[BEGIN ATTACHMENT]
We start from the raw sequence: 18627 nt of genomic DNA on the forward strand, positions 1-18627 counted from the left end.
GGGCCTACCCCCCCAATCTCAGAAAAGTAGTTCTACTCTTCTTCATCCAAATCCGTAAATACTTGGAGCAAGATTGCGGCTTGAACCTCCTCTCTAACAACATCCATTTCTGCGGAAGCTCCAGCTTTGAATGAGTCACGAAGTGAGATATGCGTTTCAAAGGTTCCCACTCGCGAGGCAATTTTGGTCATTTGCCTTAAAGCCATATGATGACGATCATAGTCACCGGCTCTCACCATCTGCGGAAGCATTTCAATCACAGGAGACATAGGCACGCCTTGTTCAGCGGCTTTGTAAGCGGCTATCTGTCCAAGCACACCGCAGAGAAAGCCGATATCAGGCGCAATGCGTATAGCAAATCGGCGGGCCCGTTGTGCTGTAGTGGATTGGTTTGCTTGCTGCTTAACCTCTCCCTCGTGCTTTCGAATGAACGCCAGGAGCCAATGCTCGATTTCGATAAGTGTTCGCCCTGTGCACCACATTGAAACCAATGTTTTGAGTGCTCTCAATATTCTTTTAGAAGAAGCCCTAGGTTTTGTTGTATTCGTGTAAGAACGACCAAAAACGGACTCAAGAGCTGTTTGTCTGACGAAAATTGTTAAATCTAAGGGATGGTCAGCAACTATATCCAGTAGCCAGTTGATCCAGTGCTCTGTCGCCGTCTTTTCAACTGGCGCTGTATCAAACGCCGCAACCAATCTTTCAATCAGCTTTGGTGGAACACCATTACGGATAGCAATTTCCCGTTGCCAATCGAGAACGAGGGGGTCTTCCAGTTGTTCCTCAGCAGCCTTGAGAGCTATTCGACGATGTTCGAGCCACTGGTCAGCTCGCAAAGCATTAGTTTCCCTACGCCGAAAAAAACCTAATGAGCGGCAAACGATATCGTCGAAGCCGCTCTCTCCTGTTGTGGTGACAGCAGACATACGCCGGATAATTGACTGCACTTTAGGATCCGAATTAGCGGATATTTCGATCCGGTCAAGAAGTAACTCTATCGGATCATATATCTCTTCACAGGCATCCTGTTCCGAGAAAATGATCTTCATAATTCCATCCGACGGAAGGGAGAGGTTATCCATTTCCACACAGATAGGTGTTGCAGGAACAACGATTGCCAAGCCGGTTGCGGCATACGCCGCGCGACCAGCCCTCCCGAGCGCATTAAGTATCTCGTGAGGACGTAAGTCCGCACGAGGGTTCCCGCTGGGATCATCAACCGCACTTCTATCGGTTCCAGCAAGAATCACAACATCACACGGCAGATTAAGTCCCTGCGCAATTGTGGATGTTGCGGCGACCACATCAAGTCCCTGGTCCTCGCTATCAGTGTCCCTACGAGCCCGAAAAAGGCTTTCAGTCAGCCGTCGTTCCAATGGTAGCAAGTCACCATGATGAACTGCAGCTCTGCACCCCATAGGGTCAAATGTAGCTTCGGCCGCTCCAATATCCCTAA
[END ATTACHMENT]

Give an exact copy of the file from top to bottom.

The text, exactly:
We start from the raw sequence: 18627 nt of genomic DNA on the forward strand, positions 1-18627 counted from the left end.
GGGCCTACCCCCCCAATCTCAGAAAAGTAGTTCTACTCTTCTTCATCCAAATCCGTAAATACTTGGAGCAAGATTGCGGCTTGAACCTCCTCTCTAACAACATCCATTTCTGCGGAAGCTCCAGCTTTGAATGAGTCACGAAGTGAGATATGCGTTTCAAAGGTTCCCACTCGCGAGGCAATTTTGGTCATTTGCCTTAAAGCCATATGATGACGATCATAGTCACCGGCTCTCACCATCTGCGGAAGCATTTCAATCACAGGAGACATAGGCACGCCTTGTTCAGCGGCTTTGTAAGCGGCTATCTGTCCAAGCACACCGCAGAGAAAGCCGATATCAGGCGCAATGCGTATAGCAAATCGGCGGGCCCGTTGTGCTGTAGTGGATTGGTTTGCTTGCTGCTTAACCTCTCCCTCGTGCTTTCGAATGAACGCCAGGAGCCAATGCTCGATTTCGATAAGTGTTCGCCCTGTGCACCACATTGAAACCAATGTTTTGAGTGCTCTCAATATTCTTTTAGAAGAAGCCCTAGGTTTTGTTGTATTCGTGTAAGAACGACCAAAAACGGACTCAAGAGCTGTTTGTCTGACGAAAATTGTTAAATCTAAGGGATGGTCAGCAACTATATCCAGTAGCCAGTTGATCCAGTGCTCTGTCGCCGTCTTTTCAACTGGCGCTGTATCAAACGCCGCAACCAATCTTTCAATCAGCTTTGGTGGAACACCATTACGGATAGCAATTTCCCGTTGCCAATCGAGAACGAGGGGGTCTTCCAGTTGTTCCTCAGCAGCCTTGAGAGCTATTCGACGATGTTCGAGCCACTGGTCAGCTCGCAAAGCATTAGTTTCCCTACGCCGAAAAAAACCTAATGAGCGGCAAACGATATCGTCGAAGCCGCTCTCTCCTGTTGTGGTGACAGCAGACATACGCCGGATAATTGACTGCACTTTAGGATCCGAATTAGCGGATATTTCGATCCGGTCAAGAAGTAACTCTATCGGATCATATATCTCTTCACAGGCATCCTGTTCCGAGAAAATGATCTTCATAATTCCATCCGACGGAAGGGAGAGGTTATCCATTTCCACACAGATAGGTGTTGCAGGAACAACGATTGCCAAGCCGGTTGCGGCATACGCCGCGCGACCAGCCCTCCCGAGCGCATTAAGTATCTCGTGAGGACGTAAGTCCGCACGAGGGTTCCCGCTGGGATCATCAACCGCACTTCTATCGGTTCCAGCAAGAATCACAACATCACACGGCAGATTAAGTCCCTGCGCAATTGTGGATGTTGCGGCGACCACATCAAGTCCCTGGTCCTCGCTATCAGTGTCCCTACGAGCCCGAAAAAGGCTTTCAGTCAGCCGTCGTTCCAATGGTAGCAAGTCACCATGATGAACTGCAGCTCTGCACCCCATAGGGTCAAATGTAGCTTCGGCCGCTCCAATATCCCTAA